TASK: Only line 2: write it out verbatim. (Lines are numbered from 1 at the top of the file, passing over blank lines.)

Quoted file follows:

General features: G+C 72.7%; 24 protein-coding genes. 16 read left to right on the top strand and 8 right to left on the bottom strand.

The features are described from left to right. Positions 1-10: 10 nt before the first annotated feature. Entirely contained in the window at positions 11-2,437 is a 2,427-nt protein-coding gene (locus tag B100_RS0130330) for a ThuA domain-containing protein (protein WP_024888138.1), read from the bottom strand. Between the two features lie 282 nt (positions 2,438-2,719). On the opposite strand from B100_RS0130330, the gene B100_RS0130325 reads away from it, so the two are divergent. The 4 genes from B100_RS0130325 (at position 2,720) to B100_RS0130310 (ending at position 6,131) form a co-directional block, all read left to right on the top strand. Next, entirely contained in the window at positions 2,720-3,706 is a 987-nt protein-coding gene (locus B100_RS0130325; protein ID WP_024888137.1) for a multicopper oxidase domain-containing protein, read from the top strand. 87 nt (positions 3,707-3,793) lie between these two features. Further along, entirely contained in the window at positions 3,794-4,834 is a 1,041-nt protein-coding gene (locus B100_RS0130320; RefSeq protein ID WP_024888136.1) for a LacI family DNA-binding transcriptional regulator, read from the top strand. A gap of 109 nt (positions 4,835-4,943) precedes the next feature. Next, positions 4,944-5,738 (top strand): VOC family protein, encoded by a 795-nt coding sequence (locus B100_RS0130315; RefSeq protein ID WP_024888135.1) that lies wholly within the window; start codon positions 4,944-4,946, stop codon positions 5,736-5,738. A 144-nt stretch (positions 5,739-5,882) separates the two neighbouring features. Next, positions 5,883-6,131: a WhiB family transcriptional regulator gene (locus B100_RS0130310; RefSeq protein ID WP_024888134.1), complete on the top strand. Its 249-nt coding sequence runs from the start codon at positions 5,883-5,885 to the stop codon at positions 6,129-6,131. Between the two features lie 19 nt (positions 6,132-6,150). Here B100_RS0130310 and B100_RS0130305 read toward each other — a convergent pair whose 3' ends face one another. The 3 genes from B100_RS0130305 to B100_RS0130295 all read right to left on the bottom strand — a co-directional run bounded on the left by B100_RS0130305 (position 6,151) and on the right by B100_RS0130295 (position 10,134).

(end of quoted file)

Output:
The features are described from left to right. Positions 1-10: 10 nt before the first annotated feature. Entirely contained in the window at positions 11-2,437 is a 2,427-nt protein-coding gene (locus tag B100_RS0130330) for a ThuA domain-containing protein (protein WP_024888138.1), read from the bottom strand. Between the two features lie 282 nt (positions 2,438-2,719). On the opposite strand from B100_RS0130330, the gene B100_RS0130325 reads away from it, so the two are divergent. The 4 genes from B100_RS0130325 (at position 2,720) to B100_RS0130310 (ending at position 6,131) form a co-directional block, all read left to right on the top strand. Next, entirely contained in the window at positions 2,720-3,706 is a 987-nt protein-coding gene (locus B100_RS0130325; protein ID WP_024888137.1) for a multicopper oxidase domain-containing protein, read from the top strand. 87 nt (positions 3,707-3,793) lie between these two features. Further along, entirely contained in the window at positions 3,794-4,834 is a 1,041-nt protein-coding gene (locus B100_RS0130320; RefSeq protein ID WP_024888136.1) for a LacI family DNA-binding transcriptional regulator, read from the top strand. A gap of 109 nt (positions 4,835-4,943) precedes the next feature. Next, positions 4,944-5,738 (top strand): VOC family protein, encoded by a 795-nt coding sequence (locus B100_RS0130315; RefSeq protein ID WP_024888135.1) that lies wholly within the window; start codon positions 4,944-4,946, stop codon positions 5,736-5,738. A 144-nt stretch (positions 5,739-5,882) separates the two neighbouring features. Next, positions 5,883-6,131: a WhiB family transcriptional regulator gene (locus B100_RS0130310; RefSeq protein ID WP_024888134.1), complete on the top strand. Its 249-nt coding sequence runs from the start codon at positions 5,883-5,885 to the stop codon at positions 6,129-6,131. Between the two features lie 19 nt (positions 6,132-6,150). Here B100_RS0130310 and B100_RS0130305 read toward each other — a convergent pair whose 3' ends face one another. The 3 genes from B100_RS0130305 to B100_RS0130295 all read right to left on the bottom strand — a co-directional run bounded on the left by B100_RS0130305 (position 6,151) and on the right by B100_RS0130295 (position 10,134).